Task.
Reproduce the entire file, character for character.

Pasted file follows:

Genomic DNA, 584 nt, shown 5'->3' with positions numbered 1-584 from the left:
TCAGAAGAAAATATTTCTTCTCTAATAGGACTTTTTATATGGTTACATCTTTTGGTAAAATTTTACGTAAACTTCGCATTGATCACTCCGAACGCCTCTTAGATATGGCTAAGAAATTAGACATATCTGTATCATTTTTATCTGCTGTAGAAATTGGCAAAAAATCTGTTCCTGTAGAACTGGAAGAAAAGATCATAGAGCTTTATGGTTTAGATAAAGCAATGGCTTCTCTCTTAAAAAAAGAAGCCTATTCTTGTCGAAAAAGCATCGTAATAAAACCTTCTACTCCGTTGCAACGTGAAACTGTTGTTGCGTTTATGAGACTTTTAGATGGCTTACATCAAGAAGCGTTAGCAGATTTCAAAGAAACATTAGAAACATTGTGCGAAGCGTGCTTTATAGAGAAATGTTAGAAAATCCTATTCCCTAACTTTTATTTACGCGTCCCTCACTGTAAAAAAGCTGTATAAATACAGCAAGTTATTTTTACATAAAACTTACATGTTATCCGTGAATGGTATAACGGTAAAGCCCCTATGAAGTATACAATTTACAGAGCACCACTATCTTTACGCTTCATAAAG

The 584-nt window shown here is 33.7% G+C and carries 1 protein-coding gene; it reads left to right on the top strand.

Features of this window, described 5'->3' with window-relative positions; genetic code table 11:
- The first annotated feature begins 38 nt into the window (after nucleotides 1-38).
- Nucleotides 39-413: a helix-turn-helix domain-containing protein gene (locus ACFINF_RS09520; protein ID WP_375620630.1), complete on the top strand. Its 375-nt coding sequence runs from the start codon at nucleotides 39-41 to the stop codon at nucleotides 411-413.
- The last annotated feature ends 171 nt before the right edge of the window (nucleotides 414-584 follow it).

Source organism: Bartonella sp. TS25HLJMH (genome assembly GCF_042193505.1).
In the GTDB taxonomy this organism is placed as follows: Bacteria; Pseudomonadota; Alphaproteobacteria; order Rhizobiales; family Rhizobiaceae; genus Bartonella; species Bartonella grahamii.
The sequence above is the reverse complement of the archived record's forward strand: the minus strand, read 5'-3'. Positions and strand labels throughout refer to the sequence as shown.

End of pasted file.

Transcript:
Genomic DNA, 584 nt, shown 5'->3' with positions numbered 1-584 from the left:
TCAGAAGAAAATATTTCTTCTCTAATAGGACTTTTTATATGGTTACATCTTTTGGTAAAATTTTACGTAAACTTCGCATTGATCACTCCGAACGCCTCTTAGATATGGCTAAGAAATTAGACATATCTGTATCATTTTTATCTGCTGTAGAAATTGGCAAAAAATCTGTTCCTGTAGAACTGGAAGAAAAGATCATAGAGCTTTATGGTTTAGATAAAGCAATGGCTTCTCTCTTAAAAAAAGAAGCCTATTCTTGTCGAAAAAGCATCGTAATAAAACCTTCTACTCCGTTGCAACGTGAAACTGTTGTTGCGTTTATGAGACTTTTAGATGGCTTACATCAAGAAGCGTTAGCAGATTTCAAAGAAACATTAGAAACATTGTGCGAAGCGTGCTTTATAGAGAAATGTTAGAAAATCCTATTCCCTAACTTTTATTTACGCGTCCCTCACTGTAAAAAAGCTGTATAAATACAGCAAGTTATTTTTACATAAAACTTACATGTTATCCGTGAATGGTATAACGGTAAAGCCCCTATGAAGTATACAATTTACAGAGCACCACTATCTTTACGCTTCATAAAG

The 584-nt window shown here is 33.7% G+C and carries 1 protein-coding gene; it reads left to right on the top strand.

Features of this window, described 5'->3' with window-relative positions; genetic code table 11:
- The first annotated feature begins 38 nt into the window (after nucleotides 1-38).
- Nucleotides 39-413: a helix-turn-helix domain-containing protein gene (locus ACFINF_RS09520; protein ID WP_375620630.1), complete on the top strand. Its 375-nt coding sequence runs from the start codon at nucleotides 39-41 to the stop codon at nucleotides 411-413.
- The last annotated feature ends 171 nt before the right edge of the window (nucleotides 414-584 follow it).

Source organism: Bartonella sp. TS25HLJMH (genome assembly GCF_042193505.1).
In the GTDB taxonomy this organism is placed as follows: Bacteria; Pseudomonadota; Alphaproteobacteria; order Rhizobiales; family Rhizobiaceae; genus Bartonella; species Bartonella grahamii.
The sequence above is the reverse complement of the archived record's forward strand: the minus strand, read 5'-3'. Positions and strand labels throughout refer to the sequence as shown.